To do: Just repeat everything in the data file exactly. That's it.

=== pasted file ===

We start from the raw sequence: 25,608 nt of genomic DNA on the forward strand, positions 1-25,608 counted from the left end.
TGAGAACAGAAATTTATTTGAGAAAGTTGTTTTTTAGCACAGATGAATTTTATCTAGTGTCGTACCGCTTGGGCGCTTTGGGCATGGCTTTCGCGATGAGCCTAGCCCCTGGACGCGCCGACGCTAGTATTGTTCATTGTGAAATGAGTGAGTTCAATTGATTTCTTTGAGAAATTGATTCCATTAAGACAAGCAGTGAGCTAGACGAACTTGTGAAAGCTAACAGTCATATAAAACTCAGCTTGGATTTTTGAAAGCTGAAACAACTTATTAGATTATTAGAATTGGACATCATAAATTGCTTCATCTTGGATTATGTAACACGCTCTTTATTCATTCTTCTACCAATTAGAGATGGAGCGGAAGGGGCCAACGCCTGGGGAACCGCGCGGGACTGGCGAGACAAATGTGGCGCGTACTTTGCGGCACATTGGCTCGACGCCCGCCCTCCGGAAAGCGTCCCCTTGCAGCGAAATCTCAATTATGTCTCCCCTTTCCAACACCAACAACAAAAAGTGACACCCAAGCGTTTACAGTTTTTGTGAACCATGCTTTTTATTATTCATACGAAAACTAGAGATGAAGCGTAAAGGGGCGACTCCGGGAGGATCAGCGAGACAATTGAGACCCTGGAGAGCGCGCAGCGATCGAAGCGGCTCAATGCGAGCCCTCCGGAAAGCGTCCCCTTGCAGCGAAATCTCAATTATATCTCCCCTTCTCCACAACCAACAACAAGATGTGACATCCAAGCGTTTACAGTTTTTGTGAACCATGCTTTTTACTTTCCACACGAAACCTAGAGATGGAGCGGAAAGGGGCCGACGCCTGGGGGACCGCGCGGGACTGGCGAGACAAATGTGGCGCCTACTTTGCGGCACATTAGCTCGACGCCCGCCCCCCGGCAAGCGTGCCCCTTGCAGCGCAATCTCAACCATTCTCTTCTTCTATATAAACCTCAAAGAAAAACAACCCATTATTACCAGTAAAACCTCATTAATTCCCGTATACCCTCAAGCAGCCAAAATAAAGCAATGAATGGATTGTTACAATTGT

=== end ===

We start from the raw sequence: 25,608 nt of genomic DNA on the forward strand, positions 1-25,608 counted from the left end.
TGAGAACAGAAATTTATTTGAGAAAGTTGTTTTTTAGCACAGATGAATTTTATCTAGTGTCGTACCGCTTGGGCGCTTTGGGCATGGCTTTCGCGATGAGCCTAGCCCCTGGACGCGCCGACGCTAGTATTGTTCATTGTGAAATGAGTGAGTTCAATTGATTTCTTTGAGAAATTGATTCCATTAAGACAAGCAGTGAGCTAGACGAACTTGTGAAAGCTAACAGTCATATAAAACTCAGCTTGGATTTTTGAAAGCTGAAACAACTTATTAGATTATTAGAATTGGACATCATAAATTGCTTCATCTTGGATTATGTAACACGCTCTTTATTCATTCTTCTACCAATTAGAGATGGAGCGGAAGGGGCCAACGCCTGGGGAACCGCGCGGGACTGGCGAGACAAATGTGGCGCGTACTTTGCGGCACATTGGCTCGACGCCCGCCCTCCGGAAAGCGTCCCCTTGCAGCGAAATCTCAATTATGTCTCCCCTTTCCAACACCAACAACAAAAAGTGACACCCAAGCGTTTACAGTTTTTGTGAACCATGCTTTTTATTATTCATACGAAAACTAGAGATGAAGCGTAAAGGGGCGACTCCGGGAGGATCAGCGAGACAATTGAGACCCTGGAGAGCGCGCAGCGATCGAAGCGGCTCAATGCGAGCCCTCCGGAAAGCGTCCCCTTGCAGCGAAATCTCAATTATATCTCCCCTTCTCCACAACCAACAACAAGATGTGACATCCAAGCGTTTACAGTTTTTGTGAACCATGCTTTTTACTTTCCACACGAAACCTAGAGATGGAGCGGAAAGGGGCCGACGCCTGGGGGACCGCGCGGGACTGGCGAGACAAATGTGGCGCCTACTTTGCGGCACATTAGCTCGACGCCCGCCCCCCGGCAAGCGTGCCCCTTGCAGCGCAATCTCAACCATTCTCTTCTTCTATATAAACCTCAAAGAAAAACAACCCATTATTACCAGTAAAACCTCATTAATTCCCGTATACCCTCAAGCAGCCAAAATAAAGCAATGAATGGATTGTTACAATTGT